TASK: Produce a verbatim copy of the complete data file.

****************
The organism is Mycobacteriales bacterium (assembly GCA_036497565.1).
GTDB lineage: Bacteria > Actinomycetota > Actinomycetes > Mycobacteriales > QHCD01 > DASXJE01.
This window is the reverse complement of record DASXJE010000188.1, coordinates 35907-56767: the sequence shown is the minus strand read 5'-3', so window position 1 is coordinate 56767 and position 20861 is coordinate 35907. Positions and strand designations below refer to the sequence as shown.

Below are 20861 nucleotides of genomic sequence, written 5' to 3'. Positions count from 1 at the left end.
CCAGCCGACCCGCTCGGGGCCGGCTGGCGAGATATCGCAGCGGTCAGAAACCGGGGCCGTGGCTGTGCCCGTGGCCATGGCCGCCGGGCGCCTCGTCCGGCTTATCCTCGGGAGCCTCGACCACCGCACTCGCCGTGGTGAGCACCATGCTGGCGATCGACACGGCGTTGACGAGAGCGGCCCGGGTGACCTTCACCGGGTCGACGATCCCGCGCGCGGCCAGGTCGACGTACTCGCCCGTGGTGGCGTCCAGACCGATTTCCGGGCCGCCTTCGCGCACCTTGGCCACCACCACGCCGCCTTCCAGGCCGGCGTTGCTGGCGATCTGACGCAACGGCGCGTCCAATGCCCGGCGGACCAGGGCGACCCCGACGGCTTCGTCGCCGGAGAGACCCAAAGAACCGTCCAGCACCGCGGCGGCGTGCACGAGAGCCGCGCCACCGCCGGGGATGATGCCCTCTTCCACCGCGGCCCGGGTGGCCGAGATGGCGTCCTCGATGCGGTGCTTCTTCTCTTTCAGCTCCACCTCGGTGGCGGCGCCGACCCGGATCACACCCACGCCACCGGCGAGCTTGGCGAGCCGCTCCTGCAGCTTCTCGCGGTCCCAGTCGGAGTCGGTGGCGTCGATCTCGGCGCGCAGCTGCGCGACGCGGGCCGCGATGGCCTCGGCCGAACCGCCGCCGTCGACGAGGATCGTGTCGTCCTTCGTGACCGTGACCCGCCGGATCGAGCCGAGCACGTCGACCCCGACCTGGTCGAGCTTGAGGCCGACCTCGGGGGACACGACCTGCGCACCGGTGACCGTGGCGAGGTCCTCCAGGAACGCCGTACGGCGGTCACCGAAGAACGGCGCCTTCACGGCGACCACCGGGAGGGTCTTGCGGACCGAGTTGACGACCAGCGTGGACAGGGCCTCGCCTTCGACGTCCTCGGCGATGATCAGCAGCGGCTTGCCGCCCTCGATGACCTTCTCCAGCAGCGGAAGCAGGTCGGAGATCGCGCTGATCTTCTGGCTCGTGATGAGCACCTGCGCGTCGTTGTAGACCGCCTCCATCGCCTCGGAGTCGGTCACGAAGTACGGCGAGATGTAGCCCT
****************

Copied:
The organism is Mycobacteriales bacterium (assembly GCA_036497565.1).
GTDB lineage: Bacteria > Actinomycetota > Actinomycetes > Mycobacteriales > QHCD01 > DASXJE01.
This window is the reverse complement of record DASXJE010000188.1, coordinates 35907-56767: the sequence shown is the minus strand read 5'-3', so window position 1 is coordinate 56767 and position 20861 is coordinate 35907. Positions and strand designations below refer to the sequence as shown.

Below are 20861 nucleotides of genomic sequence, written 5' to 3'. Positions count from 1 at the left end.
CCAGCCGACCCGCTCGGGGCCGGCTGGCGAGATATCGCAGCGGTCAGAAACCGGGGCCGTGGCTGTGCCCGTGGCCATGGCCGCCGGGCGCCTCGTCCGGCTTATCCTCGGGAGCCTCGACCACCGCACTCGCCGTGGTGAGCACCATGCTGGCGATCGACACGGCGTTGACGAGAGCGGCCCGGGTGACCTTCACCGGGTCGACGATCCCGCGCGCGGCCAGGTCGACGTACTCGCCCGTGGTGGCGTCCAGACCGATTTCCGGGCCGCCTTCGCGCACCTTGGCCACCACCACGCCGCCTTCCAGGCCGGCGTTGCTGGCGATCTGACGCAACGGCGCGTCCAATGCCCGGCGGACCAGGGCGACCCCGACGGCTTCGTCGCCGGAGAGACCCAAAGAACCGTCCAGCACCGCGGCGGCGTGCACGAGAGCCGCGCCACCGCCGGGGATGATGCCCTCTTCCACCGCGGCCCGGGTGGCCGAGATGGCGTCCTCGATGCGGTGCTTCTTCTCTTTCAGCTCCACCTCGGTGGCGGCGCCGACCCGGATCACACCCACGCCACCGGCGAGCTTGGCGAGCCGCTCCTGCAGCTTCTCGCGGTCCCAGTCGGAGTCGGTGGCGTCGATCTCGGCGCGCAGCTGCGCGACGCGGGCCGCGATGGCCTCGGCCGAACCGCCGCCGTCGACGAGGATCGTGTCGTCCTTCGTGACCGTGACCCGCCGGATCGAGCCGAGCACGTCGACCCCGACCTGGTCGAGCTTGAGGCCGACCTCGGGGGACACGACCTGCGCACCGGTGACCGTGGCGAGGTCCTCCAGGAACGCCGTACGGCGGTCACCGAAGAACGGCGCCTTCACGGCGACCACCGGGAGGGTCTTGCGGACCGAGTTGACGACCAGCGTGGACAGGGCCTCGCCTTCGACGTCCTCGGCGATGATCAGCAGCGGCTTGCCGCCCTCGATGACCTTCTCCAGCAGCGGAAGCAGGTCGGAGATCGCGCTGATCTTCTGGCTCGTGATGAGCACCTGCGCGTCGTTGTAGACCGCCTCCATCGCCTCGGAGTCGGTCACGAAGTACGGCGAGATGTAGCCCT